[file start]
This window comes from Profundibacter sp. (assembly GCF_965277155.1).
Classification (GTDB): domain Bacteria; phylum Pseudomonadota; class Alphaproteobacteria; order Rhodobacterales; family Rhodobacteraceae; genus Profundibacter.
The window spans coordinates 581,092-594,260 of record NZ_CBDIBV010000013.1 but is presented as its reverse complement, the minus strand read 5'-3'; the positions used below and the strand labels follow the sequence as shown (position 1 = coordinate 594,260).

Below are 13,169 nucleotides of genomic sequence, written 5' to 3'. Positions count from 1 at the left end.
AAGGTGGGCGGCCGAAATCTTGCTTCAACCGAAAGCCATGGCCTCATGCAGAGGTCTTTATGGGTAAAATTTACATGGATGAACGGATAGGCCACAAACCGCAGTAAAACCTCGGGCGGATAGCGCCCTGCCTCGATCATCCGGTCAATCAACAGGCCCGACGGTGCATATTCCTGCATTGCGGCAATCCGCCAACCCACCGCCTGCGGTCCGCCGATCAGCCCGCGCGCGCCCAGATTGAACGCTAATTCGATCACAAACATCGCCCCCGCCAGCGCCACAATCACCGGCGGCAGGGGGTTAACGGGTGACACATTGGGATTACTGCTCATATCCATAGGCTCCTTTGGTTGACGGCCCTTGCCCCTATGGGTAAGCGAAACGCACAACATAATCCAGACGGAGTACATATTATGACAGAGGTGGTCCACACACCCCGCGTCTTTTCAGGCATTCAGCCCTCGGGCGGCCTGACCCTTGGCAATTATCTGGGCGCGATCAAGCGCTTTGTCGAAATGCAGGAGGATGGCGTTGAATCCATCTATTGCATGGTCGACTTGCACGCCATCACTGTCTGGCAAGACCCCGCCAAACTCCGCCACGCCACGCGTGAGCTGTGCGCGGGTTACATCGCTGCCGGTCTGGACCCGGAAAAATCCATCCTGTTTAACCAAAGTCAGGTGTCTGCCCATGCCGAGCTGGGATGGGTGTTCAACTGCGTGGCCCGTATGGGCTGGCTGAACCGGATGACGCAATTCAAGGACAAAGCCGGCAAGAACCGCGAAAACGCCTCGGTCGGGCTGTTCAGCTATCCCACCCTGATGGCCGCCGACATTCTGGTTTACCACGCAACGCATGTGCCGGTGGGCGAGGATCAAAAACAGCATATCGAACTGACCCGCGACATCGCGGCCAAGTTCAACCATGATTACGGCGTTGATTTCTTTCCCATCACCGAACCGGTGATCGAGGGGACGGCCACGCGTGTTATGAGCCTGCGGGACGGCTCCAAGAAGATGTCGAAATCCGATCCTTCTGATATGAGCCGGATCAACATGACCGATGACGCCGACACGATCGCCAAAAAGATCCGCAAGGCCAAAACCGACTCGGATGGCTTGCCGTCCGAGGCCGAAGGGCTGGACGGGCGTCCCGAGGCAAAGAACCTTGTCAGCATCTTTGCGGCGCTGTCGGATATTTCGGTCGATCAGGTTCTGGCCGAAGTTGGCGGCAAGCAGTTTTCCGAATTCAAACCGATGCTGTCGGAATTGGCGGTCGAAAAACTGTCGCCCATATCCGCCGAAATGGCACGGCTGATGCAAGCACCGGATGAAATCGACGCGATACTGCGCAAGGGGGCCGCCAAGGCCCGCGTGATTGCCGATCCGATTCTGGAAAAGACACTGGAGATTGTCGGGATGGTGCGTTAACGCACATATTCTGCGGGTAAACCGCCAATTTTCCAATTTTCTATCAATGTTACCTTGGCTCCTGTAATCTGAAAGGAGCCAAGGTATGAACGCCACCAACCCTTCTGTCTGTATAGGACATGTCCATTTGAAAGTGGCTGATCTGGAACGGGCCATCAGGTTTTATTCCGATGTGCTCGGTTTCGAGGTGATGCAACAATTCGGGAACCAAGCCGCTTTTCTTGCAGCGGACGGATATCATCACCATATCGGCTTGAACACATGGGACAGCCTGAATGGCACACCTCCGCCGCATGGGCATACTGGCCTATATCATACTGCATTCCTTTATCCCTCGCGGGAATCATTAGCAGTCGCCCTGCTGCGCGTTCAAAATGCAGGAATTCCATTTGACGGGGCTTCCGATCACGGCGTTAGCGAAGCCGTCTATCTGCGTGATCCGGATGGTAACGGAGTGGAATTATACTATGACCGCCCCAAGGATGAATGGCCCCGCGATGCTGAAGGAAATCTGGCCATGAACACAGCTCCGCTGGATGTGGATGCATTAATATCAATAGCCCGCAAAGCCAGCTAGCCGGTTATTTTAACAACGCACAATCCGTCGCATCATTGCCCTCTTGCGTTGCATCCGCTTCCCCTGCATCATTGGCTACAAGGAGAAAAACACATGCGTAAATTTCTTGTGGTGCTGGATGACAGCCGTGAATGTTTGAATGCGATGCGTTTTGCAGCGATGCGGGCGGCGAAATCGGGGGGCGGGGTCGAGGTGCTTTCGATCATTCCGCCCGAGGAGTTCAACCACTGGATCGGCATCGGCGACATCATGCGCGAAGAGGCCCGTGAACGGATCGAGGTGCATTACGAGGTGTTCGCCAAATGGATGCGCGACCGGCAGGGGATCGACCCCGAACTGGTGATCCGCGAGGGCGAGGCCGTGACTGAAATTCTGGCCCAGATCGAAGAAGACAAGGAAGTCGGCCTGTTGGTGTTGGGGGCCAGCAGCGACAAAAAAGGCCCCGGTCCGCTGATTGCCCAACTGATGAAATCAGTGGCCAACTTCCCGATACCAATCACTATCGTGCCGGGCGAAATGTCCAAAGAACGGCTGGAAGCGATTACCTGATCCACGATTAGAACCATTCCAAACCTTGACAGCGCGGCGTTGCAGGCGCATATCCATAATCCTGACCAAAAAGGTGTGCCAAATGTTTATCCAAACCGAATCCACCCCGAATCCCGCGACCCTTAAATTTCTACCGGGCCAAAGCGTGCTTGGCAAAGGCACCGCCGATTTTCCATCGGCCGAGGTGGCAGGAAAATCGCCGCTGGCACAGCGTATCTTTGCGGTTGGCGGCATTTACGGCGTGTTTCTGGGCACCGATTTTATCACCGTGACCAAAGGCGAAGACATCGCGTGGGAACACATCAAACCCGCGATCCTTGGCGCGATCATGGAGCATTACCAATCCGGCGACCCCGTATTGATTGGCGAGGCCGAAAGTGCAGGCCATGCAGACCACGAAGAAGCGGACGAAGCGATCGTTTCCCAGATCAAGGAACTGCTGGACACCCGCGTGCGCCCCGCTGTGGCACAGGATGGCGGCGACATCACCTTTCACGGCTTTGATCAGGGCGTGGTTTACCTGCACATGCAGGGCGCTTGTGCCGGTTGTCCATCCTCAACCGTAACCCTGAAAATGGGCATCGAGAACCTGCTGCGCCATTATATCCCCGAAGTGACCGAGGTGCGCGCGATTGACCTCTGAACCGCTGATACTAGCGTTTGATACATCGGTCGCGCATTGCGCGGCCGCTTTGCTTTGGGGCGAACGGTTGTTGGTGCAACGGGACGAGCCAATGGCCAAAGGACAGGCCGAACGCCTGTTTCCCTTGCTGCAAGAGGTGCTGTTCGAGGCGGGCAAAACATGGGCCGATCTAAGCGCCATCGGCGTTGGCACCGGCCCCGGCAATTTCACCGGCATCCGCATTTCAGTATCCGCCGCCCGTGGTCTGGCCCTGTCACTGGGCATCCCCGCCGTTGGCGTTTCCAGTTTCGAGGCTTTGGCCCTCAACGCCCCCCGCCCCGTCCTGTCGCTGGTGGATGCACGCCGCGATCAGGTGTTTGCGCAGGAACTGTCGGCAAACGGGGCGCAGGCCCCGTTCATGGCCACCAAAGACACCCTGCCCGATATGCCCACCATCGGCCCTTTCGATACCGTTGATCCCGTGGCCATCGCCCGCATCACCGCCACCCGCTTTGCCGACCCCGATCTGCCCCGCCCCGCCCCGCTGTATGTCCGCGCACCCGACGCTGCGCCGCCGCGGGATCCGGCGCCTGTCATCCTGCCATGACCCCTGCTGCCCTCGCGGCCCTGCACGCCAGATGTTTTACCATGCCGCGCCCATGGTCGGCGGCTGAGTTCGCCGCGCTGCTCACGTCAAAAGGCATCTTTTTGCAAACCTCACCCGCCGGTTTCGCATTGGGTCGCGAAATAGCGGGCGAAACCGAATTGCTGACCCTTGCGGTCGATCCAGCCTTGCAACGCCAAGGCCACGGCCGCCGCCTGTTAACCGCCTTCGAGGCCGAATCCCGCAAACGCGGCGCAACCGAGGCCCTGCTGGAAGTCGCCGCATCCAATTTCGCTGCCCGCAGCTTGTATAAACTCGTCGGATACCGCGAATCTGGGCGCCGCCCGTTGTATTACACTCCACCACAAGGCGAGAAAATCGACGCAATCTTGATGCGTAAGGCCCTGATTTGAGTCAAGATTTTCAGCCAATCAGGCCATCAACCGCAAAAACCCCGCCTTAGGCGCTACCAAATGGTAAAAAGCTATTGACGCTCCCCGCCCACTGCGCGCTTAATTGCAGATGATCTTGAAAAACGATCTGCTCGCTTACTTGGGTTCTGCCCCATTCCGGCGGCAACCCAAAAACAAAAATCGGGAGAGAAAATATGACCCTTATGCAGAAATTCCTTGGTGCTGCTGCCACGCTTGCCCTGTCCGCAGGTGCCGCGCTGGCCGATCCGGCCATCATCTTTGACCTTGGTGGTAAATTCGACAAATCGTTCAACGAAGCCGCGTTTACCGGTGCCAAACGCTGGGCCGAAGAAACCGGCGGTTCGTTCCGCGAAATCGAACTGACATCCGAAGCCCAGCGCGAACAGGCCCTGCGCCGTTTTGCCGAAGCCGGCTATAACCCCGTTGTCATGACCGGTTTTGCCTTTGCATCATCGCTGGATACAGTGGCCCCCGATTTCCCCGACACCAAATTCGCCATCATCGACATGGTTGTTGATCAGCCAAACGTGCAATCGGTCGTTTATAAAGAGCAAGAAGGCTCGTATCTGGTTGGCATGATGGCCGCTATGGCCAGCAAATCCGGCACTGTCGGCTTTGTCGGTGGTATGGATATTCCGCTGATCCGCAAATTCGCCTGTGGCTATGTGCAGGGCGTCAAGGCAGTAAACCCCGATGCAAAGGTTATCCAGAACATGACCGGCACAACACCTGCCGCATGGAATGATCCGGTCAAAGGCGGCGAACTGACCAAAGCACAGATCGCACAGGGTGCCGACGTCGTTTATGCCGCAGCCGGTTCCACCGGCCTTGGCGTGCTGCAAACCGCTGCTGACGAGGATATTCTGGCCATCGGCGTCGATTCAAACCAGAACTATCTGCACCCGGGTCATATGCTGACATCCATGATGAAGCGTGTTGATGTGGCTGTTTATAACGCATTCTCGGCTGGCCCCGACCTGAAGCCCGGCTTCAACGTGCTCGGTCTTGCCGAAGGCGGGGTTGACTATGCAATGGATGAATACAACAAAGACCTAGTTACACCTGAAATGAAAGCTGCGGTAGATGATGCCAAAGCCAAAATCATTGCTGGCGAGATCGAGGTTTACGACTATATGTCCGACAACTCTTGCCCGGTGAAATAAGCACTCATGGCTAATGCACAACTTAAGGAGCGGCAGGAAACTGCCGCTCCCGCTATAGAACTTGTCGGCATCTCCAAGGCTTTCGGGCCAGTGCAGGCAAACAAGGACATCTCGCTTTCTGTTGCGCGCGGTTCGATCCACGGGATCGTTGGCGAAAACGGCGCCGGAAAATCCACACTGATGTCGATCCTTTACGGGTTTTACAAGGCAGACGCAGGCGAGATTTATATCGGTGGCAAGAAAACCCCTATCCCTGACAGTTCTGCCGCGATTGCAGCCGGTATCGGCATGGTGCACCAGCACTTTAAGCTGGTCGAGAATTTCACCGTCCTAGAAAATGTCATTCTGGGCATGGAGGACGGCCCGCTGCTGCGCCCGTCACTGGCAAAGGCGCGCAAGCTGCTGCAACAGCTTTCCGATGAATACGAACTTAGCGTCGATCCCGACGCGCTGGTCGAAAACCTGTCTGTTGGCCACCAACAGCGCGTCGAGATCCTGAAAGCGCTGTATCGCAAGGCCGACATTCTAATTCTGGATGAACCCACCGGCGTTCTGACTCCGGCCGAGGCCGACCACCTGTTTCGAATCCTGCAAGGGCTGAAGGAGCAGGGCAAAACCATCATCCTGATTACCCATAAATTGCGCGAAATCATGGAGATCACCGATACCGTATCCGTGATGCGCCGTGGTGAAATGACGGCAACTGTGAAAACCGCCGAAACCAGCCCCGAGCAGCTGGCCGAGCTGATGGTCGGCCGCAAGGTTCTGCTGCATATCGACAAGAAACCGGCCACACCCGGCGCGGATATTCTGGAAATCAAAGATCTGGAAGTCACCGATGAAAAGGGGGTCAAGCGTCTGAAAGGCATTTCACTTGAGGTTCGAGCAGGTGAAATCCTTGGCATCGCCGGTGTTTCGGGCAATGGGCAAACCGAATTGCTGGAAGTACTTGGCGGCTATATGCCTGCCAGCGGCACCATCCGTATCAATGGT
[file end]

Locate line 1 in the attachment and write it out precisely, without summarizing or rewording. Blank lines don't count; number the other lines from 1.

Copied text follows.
This window comes from Profundibacter sp. (assembly GCF_965277155.1).